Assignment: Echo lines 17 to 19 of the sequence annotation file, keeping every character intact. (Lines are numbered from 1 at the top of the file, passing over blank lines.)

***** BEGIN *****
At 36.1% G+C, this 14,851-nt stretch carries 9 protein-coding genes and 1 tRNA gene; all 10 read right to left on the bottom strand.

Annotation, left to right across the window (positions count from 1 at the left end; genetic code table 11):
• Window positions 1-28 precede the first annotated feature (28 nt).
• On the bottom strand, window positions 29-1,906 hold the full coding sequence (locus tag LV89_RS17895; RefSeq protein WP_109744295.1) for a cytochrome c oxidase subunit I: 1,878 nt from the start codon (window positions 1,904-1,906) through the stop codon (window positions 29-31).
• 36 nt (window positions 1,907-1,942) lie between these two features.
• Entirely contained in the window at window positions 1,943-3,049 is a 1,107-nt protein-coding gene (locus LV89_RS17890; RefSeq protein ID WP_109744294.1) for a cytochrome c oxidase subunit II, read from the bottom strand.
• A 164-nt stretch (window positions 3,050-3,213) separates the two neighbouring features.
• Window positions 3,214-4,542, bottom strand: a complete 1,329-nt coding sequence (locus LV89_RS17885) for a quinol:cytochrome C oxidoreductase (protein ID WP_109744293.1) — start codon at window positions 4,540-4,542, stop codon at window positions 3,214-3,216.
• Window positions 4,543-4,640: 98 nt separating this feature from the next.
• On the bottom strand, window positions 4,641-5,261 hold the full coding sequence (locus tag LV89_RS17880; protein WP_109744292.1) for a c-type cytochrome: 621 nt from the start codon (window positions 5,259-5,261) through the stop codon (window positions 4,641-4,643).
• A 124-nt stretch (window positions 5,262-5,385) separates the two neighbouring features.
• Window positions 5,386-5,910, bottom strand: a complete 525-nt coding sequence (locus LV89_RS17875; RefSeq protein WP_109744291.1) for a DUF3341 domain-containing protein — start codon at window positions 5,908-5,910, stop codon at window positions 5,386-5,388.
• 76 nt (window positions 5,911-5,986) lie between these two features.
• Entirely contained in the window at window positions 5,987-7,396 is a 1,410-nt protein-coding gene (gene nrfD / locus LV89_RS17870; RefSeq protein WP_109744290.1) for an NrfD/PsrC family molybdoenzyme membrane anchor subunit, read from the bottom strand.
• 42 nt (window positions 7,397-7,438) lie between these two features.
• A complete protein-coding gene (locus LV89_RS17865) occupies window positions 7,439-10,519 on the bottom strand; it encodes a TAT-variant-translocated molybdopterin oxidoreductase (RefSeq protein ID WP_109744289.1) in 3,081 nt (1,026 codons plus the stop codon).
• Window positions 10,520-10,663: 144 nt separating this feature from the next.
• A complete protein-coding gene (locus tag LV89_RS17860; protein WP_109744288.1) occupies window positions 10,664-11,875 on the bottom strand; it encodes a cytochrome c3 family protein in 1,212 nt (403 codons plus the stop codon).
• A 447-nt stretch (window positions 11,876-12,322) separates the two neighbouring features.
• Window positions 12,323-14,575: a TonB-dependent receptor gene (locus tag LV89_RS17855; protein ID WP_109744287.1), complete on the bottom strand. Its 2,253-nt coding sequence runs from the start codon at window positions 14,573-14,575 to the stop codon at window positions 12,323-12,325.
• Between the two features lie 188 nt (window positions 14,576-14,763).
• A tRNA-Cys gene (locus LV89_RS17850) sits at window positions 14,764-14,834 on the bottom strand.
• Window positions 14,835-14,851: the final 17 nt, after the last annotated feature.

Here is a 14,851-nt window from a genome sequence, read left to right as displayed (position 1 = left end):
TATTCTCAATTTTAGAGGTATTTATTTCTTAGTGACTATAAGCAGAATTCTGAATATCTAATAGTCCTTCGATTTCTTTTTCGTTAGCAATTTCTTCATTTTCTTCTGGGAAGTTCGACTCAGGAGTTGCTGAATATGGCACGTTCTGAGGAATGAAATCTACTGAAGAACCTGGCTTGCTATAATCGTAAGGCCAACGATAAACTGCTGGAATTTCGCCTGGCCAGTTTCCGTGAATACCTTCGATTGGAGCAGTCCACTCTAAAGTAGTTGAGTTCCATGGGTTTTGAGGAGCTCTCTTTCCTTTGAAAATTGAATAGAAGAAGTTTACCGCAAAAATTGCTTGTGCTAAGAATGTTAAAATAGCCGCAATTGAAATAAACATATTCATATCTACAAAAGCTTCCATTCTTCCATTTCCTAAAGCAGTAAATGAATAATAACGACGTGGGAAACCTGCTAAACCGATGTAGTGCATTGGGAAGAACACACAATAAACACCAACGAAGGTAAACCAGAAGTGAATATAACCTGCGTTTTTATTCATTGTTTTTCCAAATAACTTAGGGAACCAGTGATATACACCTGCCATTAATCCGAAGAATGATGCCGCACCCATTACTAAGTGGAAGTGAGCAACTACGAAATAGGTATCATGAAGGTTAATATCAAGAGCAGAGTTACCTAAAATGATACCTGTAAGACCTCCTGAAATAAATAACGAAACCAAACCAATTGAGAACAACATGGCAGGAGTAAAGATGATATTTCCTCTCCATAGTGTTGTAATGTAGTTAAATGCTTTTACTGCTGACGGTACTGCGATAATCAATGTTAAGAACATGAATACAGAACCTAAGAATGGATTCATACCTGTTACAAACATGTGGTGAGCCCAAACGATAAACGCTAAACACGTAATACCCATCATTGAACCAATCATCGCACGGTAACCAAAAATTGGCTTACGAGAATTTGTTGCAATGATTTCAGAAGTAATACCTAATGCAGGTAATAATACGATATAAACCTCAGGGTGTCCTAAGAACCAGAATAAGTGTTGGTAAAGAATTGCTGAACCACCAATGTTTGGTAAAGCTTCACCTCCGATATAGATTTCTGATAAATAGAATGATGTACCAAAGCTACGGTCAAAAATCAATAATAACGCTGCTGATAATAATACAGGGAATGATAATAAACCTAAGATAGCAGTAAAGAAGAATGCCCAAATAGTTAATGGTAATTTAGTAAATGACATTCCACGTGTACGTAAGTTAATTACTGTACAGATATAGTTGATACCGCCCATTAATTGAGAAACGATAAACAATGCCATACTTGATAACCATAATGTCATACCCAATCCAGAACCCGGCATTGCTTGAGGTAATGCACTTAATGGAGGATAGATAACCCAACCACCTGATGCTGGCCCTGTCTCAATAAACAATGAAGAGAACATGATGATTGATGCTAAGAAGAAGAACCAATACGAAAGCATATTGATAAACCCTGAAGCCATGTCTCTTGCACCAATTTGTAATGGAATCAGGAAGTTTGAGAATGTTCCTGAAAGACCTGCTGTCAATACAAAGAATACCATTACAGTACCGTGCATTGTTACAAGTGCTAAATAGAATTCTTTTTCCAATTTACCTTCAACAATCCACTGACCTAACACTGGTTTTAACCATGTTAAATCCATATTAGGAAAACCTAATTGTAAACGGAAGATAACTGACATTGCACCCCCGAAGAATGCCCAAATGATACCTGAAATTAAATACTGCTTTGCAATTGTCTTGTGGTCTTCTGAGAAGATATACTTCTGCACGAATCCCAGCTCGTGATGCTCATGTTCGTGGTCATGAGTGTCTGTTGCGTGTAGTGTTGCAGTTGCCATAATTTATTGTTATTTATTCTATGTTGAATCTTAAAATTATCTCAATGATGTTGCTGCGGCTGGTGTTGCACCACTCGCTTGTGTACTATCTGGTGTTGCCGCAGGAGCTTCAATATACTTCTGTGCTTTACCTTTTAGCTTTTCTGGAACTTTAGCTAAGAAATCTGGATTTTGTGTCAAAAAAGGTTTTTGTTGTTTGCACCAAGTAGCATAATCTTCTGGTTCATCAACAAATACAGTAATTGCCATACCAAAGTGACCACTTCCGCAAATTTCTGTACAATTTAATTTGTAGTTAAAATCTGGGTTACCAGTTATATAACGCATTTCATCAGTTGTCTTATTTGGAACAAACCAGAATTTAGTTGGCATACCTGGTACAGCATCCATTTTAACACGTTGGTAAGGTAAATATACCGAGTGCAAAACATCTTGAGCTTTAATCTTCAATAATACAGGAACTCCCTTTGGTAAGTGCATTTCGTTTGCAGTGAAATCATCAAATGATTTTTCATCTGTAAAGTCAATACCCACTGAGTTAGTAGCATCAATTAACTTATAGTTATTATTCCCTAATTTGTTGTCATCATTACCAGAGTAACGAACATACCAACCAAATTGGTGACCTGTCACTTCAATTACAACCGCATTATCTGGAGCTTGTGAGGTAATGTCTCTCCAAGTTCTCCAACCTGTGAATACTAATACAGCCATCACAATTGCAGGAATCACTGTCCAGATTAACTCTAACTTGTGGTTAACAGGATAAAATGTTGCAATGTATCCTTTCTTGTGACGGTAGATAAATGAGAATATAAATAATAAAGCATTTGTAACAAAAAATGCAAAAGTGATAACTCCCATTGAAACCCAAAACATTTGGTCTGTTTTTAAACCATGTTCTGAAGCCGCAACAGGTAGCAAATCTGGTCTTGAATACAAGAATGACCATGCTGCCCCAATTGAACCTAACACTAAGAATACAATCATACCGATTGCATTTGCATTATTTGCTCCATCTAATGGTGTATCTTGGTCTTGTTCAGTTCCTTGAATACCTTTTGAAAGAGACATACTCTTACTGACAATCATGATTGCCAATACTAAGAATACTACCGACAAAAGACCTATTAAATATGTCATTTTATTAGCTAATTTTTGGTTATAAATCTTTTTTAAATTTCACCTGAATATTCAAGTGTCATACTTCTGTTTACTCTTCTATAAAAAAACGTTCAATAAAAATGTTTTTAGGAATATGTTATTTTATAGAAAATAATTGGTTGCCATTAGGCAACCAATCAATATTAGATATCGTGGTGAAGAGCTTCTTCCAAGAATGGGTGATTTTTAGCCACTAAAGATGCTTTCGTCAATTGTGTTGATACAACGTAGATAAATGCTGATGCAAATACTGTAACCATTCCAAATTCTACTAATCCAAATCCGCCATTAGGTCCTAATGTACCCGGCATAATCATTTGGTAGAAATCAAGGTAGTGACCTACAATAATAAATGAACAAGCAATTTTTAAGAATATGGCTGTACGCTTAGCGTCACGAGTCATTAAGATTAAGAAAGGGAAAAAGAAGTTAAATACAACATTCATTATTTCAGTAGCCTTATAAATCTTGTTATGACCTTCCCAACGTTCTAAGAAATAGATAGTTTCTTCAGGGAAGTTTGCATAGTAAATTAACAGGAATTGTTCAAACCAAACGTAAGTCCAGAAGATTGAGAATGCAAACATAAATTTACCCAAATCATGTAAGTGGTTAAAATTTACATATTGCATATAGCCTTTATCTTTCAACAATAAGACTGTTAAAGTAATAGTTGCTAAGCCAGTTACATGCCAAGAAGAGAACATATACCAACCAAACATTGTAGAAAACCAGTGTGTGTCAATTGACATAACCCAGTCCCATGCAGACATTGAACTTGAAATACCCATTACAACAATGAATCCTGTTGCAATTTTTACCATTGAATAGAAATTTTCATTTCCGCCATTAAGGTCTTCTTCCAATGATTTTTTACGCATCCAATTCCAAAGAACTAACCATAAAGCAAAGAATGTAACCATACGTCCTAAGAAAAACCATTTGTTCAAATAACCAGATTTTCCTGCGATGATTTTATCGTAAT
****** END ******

• Window positions 10,520-10,663: 144 nt separating this feature from the next.
• A complete protein-coding gene (locus tag LV89_RS17860; protein WP_109744288.1) occupies window positions 10,664-11,875 on the bottom strand; it encodes a cytochrome c3 family protein in 1,212 nt (403 codons plus the stop codon).
• A 447-nt stretch (window positions 11,876-12,322) separates the two neighbouring features.